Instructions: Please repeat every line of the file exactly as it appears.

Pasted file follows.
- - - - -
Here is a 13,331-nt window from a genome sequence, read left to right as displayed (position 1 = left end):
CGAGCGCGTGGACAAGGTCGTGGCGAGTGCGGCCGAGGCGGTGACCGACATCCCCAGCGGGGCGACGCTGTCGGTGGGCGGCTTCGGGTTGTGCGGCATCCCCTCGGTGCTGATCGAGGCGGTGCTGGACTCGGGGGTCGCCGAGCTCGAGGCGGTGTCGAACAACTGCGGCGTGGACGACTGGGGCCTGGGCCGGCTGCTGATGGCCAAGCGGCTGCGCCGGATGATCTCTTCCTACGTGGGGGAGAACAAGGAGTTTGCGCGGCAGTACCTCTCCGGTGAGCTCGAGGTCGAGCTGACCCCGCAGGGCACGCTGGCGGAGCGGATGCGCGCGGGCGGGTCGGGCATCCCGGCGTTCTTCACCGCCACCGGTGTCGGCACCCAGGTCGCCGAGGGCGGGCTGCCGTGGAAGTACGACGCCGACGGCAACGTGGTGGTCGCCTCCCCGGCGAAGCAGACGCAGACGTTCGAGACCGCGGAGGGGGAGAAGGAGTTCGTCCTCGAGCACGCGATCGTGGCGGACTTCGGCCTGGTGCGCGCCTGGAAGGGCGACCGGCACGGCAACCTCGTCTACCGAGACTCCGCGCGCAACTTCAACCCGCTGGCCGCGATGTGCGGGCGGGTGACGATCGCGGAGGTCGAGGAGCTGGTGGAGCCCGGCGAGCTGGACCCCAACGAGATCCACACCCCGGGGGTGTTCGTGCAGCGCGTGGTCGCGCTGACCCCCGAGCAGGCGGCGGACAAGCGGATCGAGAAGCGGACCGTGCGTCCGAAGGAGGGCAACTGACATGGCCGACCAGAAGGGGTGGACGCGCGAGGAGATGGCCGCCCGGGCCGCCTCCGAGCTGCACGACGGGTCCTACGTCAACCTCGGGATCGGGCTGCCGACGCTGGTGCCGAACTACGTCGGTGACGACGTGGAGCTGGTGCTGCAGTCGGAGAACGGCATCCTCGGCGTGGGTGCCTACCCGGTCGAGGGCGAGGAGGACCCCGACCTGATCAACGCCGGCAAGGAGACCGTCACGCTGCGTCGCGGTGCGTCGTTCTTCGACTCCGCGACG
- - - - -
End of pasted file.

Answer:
Here is a 13,331-nt window from a genome sequence, read left to right as displayed (position 1 = left end):
CGAGCGCGTGGACAAGGTCGTGGCGAGTGCGGCCGAGGCGGTGACCGACATCCCCAGCGGGGCGACGCTGTCGGTGGGCGGCTTCGGGTTGTGCGGCATCCCCTCGGTGCTGATCGAGGCGGTGCTGGACTCGGGGGTCGCCGAGCTCGAGGCGGTGTCGAACAACTGCGGCGTGGACGACTGGGGCCTGGGCCGGCTGCTGATGGCCAAGCGGCTGCGCCGGATGATCTCTTCCTACGTGGGGGAGAACAAGGAGTTTGCGCGGCAGTACCTCTCCGGTGAGCTCGAGGTCGAGCTGACCCCGCAGGGCACGCTGGCGGAGCGGATGCGCGCGGGCGGGTCGGGCATCCCGGCGTTCTTCACCGCCACCGGTGTCGGCACCCAGGTCGCCGAGGGCGGGCTGCCGTGGAAGTACGACGCCGACGGCAACGTGGTGGTCGCCTCCCCGGCGAAGCAGACGCAGACGTTCGAGACCGCGGAGGGGGAGAAGGAGTTCGTCCTCGAGCACGCGATCGTGGCGGACTTCGGCCTGGTGCGCGCCTGGAAGGGCGACCGGCACGGCAACCTCGTCTACCGAGACTCCGCGCGCAACTTCAACCCGCTGGCCGCGATGTGCGGGCGGGTGACGATCGCGGAGGTCGAGGAGCTGGTGGAGCCCGGCGAGCTGGACCCCAACGAGATCCACACCCCGGGGGTGTTCGTGCAGCGCGTGGTCGCGCTGACCCCCGAGCAGGCGGCGGACAAGCGGATCGAGAAGCGGACCGTGCGTCCGAAGGAGGGCAACTGACATGGCCGACCAGAAGGGGTGGACGCGCGAGGAGATGGCCGCCCGGGCCGCCTCCGAGCTGCACGACGGGTCCTACGTCAACCTCGGGATCGGGCTGCCGACGCTGGTGCCGAACTACGTCGGTGACGACGTGGAGCTGGTGCTGCAGTCGGAGAACGGCATCCTCGGCGTGGGTGCCTACCCGGTCGAGGGCGAGGAGGACCCCGACCTGATCAACGCCGGCAAGGAGACCGTCACGCTGCGTCGCGGTGCGTCGTTCTTCGACTCCGCGACG